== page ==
Will A ‘Category 6’ Hurricane Warning Be Created For Global Warming? Nope, And Here’s Why

NOAA/Handout via REUTERS

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Michael Bastasch DCNF Managing Editor
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It’s officially Atlantic hurricane season, and there are once again calls to add a new level to official hurricane warnings due to man-made global warming.

Penn State University climate scientist Michael Mann is the latest to call for the creation of a Category 6 on the Saffir-Simpson scale used by government agencies to communicate hurricane strength to the public.

“The current intensity scale doesn’t capture the fact that a 10 mph increase in sustained wind speeds ups the damage potential by 20 percent,” Mann told InsideClimate News on Friday.

“That’s not a subtle effect. It’s one that we can see.” Mann said, adding there “should be a Category 6 approaching peak winds of 190 mph,” ICN reported.

Mann isn’t the first to call for classifying Category 6 storms because of global warming. New Zealand climate minister James Shaw suggested in 2017 that “we might need one in the future.”

Similar calls were made after Hurricane Katrina devastated New Orleans in 2005. In fact, as far back as 2001, there have been calls to add a new category of hurricanes in the face of global warming.

There are no plans to add a Category 6 warning level, and there are very good reasons why.

There’s no point. A Category 5 hurricane has sustained winds of 157 miles per hour or greater, which the National Oceanic and Atmospheric Administration (NOAA) says will cause “catastrophic” damage.

“[W]hat is left after ‘catastrophic’ damage?” Dennis Feltgen, a National Hurricane Center spokesman, told The New York Times during the 2017 hurricane season.

“A high percentage of framed homes will be destroyed, with total roof failure and wall collapse,” Feltgen said. “Fallen trees and power poles will isolate residential areas. Power outages will last for weeks to possibly months. Most of the area will be uninhabitable for weeks or months.”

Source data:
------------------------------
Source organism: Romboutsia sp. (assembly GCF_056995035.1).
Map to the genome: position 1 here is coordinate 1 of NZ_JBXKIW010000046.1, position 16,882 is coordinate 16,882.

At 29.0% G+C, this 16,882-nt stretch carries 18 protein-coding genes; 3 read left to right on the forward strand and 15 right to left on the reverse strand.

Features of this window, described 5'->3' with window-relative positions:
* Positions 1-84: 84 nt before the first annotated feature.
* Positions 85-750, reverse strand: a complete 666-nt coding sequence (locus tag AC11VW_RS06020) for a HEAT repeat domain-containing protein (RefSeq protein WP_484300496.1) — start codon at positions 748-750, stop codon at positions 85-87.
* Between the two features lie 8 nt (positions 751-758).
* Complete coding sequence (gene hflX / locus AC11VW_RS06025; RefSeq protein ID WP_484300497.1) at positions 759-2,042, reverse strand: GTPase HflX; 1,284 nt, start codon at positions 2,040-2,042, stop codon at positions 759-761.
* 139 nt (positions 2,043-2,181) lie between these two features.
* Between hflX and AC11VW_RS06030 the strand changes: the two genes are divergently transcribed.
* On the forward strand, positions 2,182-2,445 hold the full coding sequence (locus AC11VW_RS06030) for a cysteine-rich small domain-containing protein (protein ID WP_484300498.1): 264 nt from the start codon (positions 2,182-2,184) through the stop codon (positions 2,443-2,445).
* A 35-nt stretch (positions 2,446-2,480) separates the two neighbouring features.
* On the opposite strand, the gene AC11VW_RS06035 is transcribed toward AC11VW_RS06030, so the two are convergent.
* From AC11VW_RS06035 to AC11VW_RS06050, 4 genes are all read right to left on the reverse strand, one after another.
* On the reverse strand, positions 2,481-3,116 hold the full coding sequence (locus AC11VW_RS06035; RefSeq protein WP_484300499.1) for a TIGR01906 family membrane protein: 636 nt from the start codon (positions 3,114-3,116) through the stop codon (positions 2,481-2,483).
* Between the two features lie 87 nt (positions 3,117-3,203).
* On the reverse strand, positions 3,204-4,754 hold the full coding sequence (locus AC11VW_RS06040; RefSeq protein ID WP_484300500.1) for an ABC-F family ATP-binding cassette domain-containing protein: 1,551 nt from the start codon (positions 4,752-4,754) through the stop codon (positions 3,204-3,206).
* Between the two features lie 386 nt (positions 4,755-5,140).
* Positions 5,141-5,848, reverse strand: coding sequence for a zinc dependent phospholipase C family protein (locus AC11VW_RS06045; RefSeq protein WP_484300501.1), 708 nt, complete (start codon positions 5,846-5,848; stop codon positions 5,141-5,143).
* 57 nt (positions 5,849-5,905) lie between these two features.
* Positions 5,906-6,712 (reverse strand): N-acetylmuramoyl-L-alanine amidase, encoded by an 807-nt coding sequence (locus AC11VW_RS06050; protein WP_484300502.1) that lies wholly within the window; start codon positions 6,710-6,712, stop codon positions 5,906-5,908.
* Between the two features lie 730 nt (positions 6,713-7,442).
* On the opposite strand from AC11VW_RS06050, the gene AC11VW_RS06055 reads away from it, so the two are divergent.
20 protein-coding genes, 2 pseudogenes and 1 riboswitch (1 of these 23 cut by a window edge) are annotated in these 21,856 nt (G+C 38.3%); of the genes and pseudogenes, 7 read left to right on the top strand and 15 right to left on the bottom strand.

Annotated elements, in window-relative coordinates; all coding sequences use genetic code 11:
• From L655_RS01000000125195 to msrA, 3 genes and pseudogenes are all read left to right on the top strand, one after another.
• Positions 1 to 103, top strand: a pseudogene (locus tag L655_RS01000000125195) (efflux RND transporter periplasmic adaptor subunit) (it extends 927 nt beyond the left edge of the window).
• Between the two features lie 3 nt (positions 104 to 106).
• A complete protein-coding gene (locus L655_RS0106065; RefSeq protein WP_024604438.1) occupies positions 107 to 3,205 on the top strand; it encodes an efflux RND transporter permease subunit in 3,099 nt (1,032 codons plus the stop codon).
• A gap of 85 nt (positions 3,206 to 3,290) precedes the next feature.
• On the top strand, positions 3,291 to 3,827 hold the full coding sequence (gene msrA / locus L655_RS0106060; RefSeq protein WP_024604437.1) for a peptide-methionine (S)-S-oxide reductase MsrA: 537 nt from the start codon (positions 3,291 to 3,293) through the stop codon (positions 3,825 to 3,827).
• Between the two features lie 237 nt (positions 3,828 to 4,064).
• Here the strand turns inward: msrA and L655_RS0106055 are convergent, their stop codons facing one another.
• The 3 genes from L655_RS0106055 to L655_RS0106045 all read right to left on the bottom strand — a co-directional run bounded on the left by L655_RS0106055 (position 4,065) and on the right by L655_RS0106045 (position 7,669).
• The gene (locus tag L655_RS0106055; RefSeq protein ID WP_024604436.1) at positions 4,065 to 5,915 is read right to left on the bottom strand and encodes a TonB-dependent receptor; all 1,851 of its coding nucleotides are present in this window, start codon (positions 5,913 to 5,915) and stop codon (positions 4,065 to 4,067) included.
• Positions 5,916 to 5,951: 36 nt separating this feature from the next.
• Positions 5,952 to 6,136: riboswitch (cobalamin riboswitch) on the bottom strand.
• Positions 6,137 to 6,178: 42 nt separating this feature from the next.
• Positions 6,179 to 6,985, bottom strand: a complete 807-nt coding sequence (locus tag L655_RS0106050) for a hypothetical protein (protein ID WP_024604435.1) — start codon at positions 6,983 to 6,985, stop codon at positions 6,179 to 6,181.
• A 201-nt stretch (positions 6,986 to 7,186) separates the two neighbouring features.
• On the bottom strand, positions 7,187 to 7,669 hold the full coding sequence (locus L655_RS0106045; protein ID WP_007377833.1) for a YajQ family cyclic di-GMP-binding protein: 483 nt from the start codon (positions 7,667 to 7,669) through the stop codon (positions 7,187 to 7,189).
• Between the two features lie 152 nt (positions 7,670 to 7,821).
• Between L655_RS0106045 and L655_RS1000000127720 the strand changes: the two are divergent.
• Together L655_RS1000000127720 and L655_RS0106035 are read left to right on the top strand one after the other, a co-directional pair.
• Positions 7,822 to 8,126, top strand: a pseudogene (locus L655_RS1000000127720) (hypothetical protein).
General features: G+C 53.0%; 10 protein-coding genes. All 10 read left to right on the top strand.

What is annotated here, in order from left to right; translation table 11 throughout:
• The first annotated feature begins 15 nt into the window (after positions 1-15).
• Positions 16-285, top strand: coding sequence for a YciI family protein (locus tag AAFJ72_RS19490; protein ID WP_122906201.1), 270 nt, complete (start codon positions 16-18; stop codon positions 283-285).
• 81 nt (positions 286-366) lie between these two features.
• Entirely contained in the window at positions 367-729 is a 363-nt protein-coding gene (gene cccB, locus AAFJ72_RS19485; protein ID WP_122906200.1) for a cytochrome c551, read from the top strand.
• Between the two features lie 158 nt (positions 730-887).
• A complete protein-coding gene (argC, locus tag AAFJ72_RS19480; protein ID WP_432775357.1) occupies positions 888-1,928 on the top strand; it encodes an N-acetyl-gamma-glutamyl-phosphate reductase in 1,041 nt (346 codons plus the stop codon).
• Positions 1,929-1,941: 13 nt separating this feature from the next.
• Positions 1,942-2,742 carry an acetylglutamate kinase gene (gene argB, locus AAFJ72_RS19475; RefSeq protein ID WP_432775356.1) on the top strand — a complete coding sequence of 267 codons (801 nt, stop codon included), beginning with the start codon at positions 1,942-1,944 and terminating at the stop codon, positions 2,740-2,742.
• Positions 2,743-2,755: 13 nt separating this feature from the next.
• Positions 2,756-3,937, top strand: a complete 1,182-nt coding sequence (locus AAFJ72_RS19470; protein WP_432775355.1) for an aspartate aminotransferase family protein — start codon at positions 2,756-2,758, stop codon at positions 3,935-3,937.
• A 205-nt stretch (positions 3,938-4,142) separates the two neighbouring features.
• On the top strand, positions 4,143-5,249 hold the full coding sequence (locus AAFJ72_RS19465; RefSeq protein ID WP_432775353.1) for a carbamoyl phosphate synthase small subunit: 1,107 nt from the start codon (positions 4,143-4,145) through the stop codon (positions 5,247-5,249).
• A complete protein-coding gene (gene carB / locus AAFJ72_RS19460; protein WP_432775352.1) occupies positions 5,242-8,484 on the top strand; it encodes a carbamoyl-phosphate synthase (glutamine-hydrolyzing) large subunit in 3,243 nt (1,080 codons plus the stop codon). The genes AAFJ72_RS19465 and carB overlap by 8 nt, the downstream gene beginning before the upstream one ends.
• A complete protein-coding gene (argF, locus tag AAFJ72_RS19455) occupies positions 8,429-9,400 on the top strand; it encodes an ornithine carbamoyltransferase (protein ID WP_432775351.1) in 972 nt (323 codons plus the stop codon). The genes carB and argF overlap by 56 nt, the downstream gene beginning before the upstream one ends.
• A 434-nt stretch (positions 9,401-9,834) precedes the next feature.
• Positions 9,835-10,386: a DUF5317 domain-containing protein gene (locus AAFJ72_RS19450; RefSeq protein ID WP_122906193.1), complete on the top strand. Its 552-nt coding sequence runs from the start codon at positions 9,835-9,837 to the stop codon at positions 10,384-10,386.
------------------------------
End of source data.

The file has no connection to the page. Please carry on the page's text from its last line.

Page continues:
NOAA considered hurricane damage to be “catastrophic” starting at Category 4. However, calling for a new level of hurricane warning also could have an unintended consequence.

Changing the Saffir-Simpson scale would change perceptions of risk. Adding another warning level would make lesser categories seem less severe, lulling the public into a false sense of complacency when they should be evacuating or preparing.

“There’s a tendency for people in hurricane prone areas to discount the intensity of category 1 and 2 storms,” Peter Licari, a political scientist and PhD candidate, wrote on Medium in 2017.

“If one is the weakest and five is the strongest, then people are probably going to think that a category 2 is something to pay attention to but not take as seriously,” Licari wrote. “But if they were to increase the end point to a six, to extend the range of the scale, then people start to feel that category 2’s are weaker than they were before.”

Mann, however, contended a new warning level would “save lives,” ICN reported, noting that “Typhoon Haiyan, one of the strongest tropical cyclones on record, hit the Philippines in 2013, people died in shelters that had been designed to withstand a historic storm surge but still flooded.”

Cato Institute atmospheric scientist Ryan Maue pointed out cyclones in the western Pacific are much stronger than the Atlantic.

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